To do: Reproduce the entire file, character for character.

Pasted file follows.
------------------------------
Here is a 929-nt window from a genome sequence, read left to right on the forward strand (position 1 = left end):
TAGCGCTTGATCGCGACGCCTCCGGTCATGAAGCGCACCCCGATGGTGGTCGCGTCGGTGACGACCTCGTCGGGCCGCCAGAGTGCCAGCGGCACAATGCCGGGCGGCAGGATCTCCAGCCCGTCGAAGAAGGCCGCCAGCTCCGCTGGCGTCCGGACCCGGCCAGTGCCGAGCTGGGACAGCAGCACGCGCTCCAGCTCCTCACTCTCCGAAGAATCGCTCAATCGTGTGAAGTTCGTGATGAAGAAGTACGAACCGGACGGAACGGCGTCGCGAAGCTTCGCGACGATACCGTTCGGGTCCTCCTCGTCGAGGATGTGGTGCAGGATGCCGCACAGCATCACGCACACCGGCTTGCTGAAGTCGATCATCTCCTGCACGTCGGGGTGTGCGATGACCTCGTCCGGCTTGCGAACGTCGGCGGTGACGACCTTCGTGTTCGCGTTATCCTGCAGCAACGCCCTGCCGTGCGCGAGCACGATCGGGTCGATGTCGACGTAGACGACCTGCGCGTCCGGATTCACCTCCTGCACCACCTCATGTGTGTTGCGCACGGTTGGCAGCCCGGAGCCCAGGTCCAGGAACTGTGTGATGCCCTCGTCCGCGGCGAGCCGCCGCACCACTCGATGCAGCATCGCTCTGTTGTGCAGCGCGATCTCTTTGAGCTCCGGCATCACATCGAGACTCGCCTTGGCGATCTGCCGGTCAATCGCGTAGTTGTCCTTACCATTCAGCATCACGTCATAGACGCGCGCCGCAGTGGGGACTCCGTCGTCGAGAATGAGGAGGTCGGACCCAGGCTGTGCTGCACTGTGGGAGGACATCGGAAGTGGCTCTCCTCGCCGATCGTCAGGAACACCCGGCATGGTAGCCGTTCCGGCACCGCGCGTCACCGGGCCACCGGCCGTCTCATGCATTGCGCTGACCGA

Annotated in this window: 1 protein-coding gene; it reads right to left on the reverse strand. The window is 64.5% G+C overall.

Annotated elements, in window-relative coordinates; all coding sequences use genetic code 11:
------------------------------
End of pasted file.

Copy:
Here is a 929-nt window from a genome sequence, read left to right on the forward strand (position 1 = left end):
TAGCGCTTGATCGCGACGCCTCCGGTCATGAAGCGCACCCCGATGGTGGTCGCGTCGGTGACGACCTCGTCGGGCCGCCAGAGTGCCAGCGGCACAATGCCGGGCGGCAGGATCTCCAGCCCGTCGAAGAAGGCCGCCAGCTCCGCTGGCGTCCGGACCCGGCCAGTGCCGAGCTGGGACAGCAGCACGCGCTCCAGCTCCTCACTCTCCGAAGAATCGCTCAATCGTGTGAAGTTCGTGATGAAGAAGTACGAACCGGACGGAACGGCGTCGCGAAGCTTCGCGACGATACCGTTCGGGTCCTCCTCGTCGAGGATGTGGTGCAGGATGCCGCACAGCATCACGCACACCGGCTTGCTGAAGTCGATCATCTCCTGCACGTCGGGGTGTGCGATGACCTCGTCCGGCTTGCGAACGTCGGCGGTGACGACCTTCGTGTTCGCGTTATCCTGCAGCAACGCCCTGCCGTGCGCGAGCACGATCGGGTCGATGTCGACGTAGACGACCTGCGCGTCCGGATTCACCTCCTGCACCACCTCATGTGTGTTGCGCACGGTTGGCAGCCCGGAGCCCAGGTCCAGGAACTGTGTGATGCCCTCGTCCGCGGCGAGCCGCCGCACCACTCGATGCAGCATCGCTCTGTTGTGCAGCGCGATCTCTTTGAGCTCCGGCATCACATCGAGACTCGCCTTGGCGATCTGCCGGTCAATCGCGTAGTTGTCCTTACCATTCAGCATCACGTCATAGACGCGCGCCGCAGTGGGGACTCCGTCGTCGAGAATGAGGAGGTCGGACCCAGGCTGTGCTGCACTGTGGGAGGACATCGGAAGTGGCTCTCCTCGCCGATCGTCAGGAACACCCGGCATGGTAGCCGTTCCGGCACCGCGCGTCACCGGGCCACCGGCCGTCTCATGCATTGCGCTGACCGA

Annotated in this window: 1 protein-coding gene; it reads right to left on the reverse strand. The window is 64.5% G+C overall.

Annotated elements, in window-relative coordinates; all coding sequences use genetic code 11: